SIM-Swap Attacks Are On The Rise: How To Protect Your Crypto?

Eimantas Žemaitis
Last updated: | 4 min read

New wave of U.S. crypto community members have become victims of SIM swapping attacks over the past month. More than 50 victims have reportedely lost over USD 35 million to hackers in the San Francisco Bay area alone.

Source: iStock/Tero Vesalainen

SIM swapping is not a new threat, as more than USD 50 million has been reportedely stolen from over 800 individuals since 2018, but a new wave of coordinated attacks targets U.S. cryptocurrency holders, especially those using “hot”, or online crypto wallets.

SIM swapping (also known as SIM porting or SIM jacking) works the following way: thieves contact your telecom service provider and fake your identification to steal the phone number. Transferring your phone number is a casual request which helps whenever you upgrade your phone or switch carriers. However, SIM porting is done by unauthorized source – the attacker who pretends to be you. Here is where the problems start to arise, especially if your phone number is connected to services that are pivotal to your online identities, like your recovery email account or cryptocurrency exchange account. Once scammers steal your phone number, they use it to either access your cryptocurrency account, reset your online wallet password or ask your friends for cryptocurrency payments.

Once the attackers have access to your account, they can lock you out with little recourse to claim them back while simultaneously draining your accounts.

SIM swapping attackers might get your phone number by using the following methods:

  1. The attacker bribes or blackmails a mobile store employee into helping them.
  2. The attacker could be a current/former mobile store employee who purposefully abuses his or her position to access the company’s customer data.
  3. Corrupt mobile company employee(s) trick their associates or colleagues at other departments into swapping your SIM card with a new one.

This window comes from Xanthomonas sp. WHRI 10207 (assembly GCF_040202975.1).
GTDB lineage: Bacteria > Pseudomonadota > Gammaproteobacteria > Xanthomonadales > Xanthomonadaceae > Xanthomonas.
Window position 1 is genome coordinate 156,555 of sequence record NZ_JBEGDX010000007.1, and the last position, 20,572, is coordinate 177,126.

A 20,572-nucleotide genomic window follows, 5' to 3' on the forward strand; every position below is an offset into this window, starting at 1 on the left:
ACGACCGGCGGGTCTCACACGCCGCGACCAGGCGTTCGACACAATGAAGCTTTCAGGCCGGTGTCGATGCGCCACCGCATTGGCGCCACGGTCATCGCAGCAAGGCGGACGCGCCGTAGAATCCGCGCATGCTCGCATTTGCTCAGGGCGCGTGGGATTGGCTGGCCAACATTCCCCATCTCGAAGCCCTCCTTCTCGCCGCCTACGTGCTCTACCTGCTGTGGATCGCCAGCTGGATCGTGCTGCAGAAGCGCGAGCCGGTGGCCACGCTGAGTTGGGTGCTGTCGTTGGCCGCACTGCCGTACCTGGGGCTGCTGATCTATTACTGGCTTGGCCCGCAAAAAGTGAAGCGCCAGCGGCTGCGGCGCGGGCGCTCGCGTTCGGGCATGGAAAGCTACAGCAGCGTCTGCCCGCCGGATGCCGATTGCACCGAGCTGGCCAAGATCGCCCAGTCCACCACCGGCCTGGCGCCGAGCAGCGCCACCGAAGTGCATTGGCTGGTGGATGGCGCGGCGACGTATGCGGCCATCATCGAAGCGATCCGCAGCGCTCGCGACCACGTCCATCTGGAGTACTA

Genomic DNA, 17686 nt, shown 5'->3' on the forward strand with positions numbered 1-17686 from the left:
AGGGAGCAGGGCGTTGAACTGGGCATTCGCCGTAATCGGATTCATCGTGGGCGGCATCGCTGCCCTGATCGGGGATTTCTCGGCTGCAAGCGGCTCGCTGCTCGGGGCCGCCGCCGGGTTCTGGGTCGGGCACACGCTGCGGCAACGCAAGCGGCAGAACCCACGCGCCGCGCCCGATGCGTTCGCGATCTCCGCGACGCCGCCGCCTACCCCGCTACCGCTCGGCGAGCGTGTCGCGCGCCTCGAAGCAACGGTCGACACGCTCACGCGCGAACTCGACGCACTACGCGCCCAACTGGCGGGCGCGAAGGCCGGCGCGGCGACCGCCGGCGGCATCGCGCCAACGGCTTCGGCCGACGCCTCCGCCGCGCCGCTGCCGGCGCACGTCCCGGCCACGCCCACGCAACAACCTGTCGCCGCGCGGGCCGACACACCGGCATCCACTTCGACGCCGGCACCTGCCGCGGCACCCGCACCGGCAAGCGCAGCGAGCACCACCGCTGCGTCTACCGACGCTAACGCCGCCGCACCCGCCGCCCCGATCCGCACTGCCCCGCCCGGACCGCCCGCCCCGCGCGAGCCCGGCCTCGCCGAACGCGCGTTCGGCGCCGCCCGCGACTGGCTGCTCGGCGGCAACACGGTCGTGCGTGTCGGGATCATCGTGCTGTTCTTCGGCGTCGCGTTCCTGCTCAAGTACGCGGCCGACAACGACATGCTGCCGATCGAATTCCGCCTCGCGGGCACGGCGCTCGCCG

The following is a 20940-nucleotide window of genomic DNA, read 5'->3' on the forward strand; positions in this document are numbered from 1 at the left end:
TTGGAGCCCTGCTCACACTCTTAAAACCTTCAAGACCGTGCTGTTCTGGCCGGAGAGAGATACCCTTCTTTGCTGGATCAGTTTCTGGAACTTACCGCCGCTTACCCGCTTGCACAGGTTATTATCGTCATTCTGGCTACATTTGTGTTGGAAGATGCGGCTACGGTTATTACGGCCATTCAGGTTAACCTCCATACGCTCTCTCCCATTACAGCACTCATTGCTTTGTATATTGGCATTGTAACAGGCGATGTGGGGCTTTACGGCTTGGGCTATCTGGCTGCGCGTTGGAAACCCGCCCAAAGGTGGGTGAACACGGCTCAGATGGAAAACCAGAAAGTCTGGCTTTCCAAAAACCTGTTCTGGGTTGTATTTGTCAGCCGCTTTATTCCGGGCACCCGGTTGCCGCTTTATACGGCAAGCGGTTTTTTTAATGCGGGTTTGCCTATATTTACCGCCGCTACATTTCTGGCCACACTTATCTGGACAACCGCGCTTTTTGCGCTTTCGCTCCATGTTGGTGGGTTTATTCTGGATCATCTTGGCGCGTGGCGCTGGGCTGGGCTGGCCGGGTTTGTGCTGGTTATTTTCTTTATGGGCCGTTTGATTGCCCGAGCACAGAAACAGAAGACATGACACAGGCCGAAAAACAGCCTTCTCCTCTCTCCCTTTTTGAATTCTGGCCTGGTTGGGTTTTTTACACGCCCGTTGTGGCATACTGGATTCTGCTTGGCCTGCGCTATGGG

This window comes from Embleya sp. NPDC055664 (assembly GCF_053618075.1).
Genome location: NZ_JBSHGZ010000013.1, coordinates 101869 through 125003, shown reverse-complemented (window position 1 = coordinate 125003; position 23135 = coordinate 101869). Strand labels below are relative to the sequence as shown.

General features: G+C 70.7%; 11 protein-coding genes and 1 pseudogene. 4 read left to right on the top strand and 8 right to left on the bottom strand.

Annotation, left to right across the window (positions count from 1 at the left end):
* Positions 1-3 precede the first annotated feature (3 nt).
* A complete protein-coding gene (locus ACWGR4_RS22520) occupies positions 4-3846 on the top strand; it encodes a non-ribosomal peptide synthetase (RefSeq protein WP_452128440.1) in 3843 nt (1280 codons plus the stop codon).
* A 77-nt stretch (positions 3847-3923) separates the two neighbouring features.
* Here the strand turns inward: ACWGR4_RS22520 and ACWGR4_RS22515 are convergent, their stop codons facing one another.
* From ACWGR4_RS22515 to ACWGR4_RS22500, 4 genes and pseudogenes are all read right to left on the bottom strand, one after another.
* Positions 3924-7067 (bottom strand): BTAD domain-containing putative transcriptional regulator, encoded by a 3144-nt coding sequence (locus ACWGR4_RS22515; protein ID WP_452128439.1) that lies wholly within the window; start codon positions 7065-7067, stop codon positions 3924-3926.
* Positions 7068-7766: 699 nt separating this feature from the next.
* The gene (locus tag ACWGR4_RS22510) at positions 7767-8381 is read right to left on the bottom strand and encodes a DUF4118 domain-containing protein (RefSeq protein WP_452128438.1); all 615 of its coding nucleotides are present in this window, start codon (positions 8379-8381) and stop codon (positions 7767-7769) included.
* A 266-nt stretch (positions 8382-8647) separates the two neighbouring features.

Telco giants T-Mobile and AT&T are already facing lawsuits from the U.S. crypto investor law firm Silver Miller for SIM porting related thefts, as stated by the firm’s press release.

SIM swapping symptoms and protection

Sean Coonce, engineer leader at BitGo, and Chris Robinson, community manager at Hoard.Exchange, summarized their findings and experience with the SIM swapping problem in two recent articles.

Here is what they say:

Common symptoms of SIM swapping:

  1. Your phone career service is unreachable for no reason at all. You can’t make calls, send messages, or use any data. You can still connect to Wi-Fi though since it has nothing to do with your mobile carrier.
  2. You are locked out of your email account. Be it Gmail or any other service critical to your online identity.
  3. You get recovery email notifications like ‘someone signed in into your account,” “someone recovered your account,” and finally “someone changed your password.”

How to reduce the damage:

  • Get another phone and call your mobile phone career immediately. Ask them to disable your jacked phone number.
  • Disable your SMS-based 2FA.
  • Recover your Google account.
  • Freeze or change passwords of all your cryptocurrency accounts and other related financial services that could’ve fallen in hackers hands.

If you noticed it too late and already suffered damage, submit a police report as soon as possible.

How to protect yourself against SIM porting

It is relatively easy to protect your accounts against SIM jacking attacks. Here are the things you can do right away to minimize your chances of experiencing such an attack.

  • First and foremost, don’t use SMS-based two-factor authentication (2FA) for any online accounts, especially your cryptocurrency exchanges and wallet services. Once thieves have access to any of your accounts (be it your email or Facebook account), they can harvest your private information, including your address, photos, documents, or even search history. All of them can be successfully used against you to fool your service providers. Other 2FA methods like Google Authenticator are OK but consider obtaining a universal second-factor (U2F) device like YubiKey, Google Titan Key, Thetis, or Kensington for greater safety.
  • Set up a PIN with your mobile career whenever you need to make changes to your account.
  • Disable your phone number wherever you use it as a tool for account recovery.
  • Reduce your online footprint by leaving as little personal information online as possible. No random stranger needs to know your birth date, birth town, and other personally identifiable information. Most importantly, don’t brag about your crypto holdings. No one can target you for attacks if they can’t identify you as a target in the first place.
  • Create a secondary email for critical online identities such as bank accounts, social media, crypto exchanges, and similar services.
  • Use multi signature or offline wallet to store your private keys. In “hot”, or online wallets keep only those funds that are needed for your daily activities. The most popular cold wallets include devices by Ledger or Trezor.

These are some common steps you can take right now to protect yourself from SIM jacking scammers.

Also, it may be good to know that SIM swappers seldom get away with their crimes as telecoms typically log most of their activities unless the getaway is completely clean, but it is best if you don’t get robbed in the first place.